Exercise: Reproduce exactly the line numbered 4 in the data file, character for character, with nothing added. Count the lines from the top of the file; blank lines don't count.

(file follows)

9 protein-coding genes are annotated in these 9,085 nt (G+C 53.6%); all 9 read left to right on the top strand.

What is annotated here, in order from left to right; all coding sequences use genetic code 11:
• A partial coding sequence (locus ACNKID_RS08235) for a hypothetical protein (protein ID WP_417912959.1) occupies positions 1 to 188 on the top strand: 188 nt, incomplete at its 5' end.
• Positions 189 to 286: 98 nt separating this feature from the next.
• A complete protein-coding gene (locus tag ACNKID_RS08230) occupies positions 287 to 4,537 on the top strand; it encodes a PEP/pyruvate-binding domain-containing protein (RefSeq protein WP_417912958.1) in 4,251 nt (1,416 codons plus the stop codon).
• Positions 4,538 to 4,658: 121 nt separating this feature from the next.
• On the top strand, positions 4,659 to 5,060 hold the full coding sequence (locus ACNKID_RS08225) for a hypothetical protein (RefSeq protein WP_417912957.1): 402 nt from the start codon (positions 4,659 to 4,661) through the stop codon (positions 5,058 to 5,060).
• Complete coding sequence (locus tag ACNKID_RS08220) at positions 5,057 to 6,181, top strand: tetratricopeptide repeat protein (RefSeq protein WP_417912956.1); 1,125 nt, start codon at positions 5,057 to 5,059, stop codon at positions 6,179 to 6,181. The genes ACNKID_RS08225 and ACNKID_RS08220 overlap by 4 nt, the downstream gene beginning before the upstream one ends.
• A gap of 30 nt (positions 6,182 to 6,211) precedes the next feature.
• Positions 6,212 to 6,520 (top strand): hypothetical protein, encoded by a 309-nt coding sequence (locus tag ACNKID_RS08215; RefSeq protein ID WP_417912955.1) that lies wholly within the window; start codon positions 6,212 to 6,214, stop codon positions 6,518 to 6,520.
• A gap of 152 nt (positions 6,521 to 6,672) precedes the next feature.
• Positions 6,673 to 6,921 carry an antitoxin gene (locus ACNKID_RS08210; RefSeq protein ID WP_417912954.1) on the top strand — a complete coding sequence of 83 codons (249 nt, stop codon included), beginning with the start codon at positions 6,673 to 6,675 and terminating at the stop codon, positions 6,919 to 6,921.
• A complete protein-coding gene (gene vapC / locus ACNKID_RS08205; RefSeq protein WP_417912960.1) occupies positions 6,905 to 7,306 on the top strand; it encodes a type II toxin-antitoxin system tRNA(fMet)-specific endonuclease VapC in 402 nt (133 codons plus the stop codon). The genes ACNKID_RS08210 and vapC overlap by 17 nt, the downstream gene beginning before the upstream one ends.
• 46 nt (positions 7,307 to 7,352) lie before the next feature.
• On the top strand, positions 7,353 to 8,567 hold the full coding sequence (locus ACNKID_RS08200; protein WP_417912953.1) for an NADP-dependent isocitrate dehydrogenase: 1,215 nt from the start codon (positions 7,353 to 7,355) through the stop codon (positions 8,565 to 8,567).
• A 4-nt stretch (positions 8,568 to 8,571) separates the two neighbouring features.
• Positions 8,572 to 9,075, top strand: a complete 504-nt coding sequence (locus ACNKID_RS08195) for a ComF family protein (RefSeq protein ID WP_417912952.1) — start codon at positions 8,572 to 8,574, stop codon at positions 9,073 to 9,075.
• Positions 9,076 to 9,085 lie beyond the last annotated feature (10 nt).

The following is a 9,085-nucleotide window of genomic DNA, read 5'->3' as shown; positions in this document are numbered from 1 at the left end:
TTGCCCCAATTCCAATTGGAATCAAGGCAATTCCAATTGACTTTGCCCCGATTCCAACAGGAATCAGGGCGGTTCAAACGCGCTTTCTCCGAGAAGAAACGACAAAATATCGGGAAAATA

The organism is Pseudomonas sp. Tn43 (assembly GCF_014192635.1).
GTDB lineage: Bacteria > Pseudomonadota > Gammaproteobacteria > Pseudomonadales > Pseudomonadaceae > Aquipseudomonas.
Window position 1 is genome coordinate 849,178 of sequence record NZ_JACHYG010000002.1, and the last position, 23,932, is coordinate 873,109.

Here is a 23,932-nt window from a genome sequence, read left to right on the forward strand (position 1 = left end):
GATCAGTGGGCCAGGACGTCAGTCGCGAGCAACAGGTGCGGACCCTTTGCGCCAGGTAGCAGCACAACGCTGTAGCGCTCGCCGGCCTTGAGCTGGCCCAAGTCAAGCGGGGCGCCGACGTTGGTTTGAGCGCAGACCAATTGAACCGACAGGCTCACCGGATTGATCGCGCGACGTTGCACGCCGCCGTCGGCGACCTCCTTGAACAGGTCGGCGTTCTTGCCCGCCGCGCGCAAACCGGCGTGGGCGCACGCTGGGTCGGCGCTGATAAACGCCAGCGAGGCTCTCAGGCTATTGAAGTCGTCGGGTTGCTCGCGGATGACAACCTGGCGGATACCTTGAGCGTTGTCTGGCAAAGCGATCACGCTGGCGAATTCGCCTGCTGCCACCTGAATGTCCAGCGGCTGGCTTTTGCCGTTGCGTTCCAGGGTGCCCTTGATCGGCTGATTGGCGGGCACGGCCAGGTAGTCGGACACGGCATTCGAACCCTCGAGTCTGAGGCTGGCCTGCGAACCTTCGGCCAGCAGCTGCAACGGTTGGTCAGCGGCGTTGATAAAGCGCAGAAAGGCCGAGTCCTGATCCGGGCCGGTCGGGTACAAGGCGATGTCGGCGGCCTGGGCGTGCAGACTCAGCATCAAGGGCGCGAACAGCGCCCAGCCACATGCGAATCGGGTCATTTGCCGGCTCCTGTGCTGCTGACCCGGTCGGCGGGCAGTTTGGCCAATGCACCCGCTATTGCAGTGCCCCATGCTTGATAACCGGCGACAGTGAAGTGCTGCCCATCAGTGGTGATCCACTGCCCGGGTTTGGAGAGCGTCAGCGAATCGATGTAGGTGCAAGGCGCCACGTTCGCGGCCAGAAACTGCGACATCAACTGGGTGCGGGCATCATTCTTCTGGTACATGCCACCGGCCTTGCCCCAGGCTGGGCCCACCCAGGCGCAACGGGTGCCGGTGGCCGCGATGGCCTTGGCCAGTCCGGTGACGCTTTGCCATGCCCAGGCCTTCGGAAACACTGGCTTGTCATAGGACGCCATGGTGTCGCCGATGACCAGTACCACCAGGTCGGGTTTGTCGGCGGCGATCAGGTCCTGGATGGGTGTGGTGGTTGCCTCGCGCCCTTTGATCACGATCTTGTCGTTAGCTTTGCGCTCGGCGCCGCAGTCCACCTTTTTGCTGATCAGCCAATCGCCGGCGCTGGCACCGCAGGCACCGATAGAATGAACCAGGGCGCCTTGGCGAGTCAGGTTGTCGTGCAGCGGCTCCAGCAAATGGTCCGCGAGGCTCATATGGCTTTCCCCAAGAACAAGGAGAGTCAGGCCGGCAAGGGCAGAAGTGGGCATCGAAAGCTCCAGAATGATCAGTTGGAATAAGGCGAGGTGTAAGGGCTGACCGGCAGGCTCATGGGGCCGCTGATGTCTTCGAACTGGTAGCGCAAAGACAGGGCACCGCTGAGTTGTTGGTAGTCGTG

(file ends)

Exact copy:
• Positions 189 to 286: 98 nt separating this feature from the next.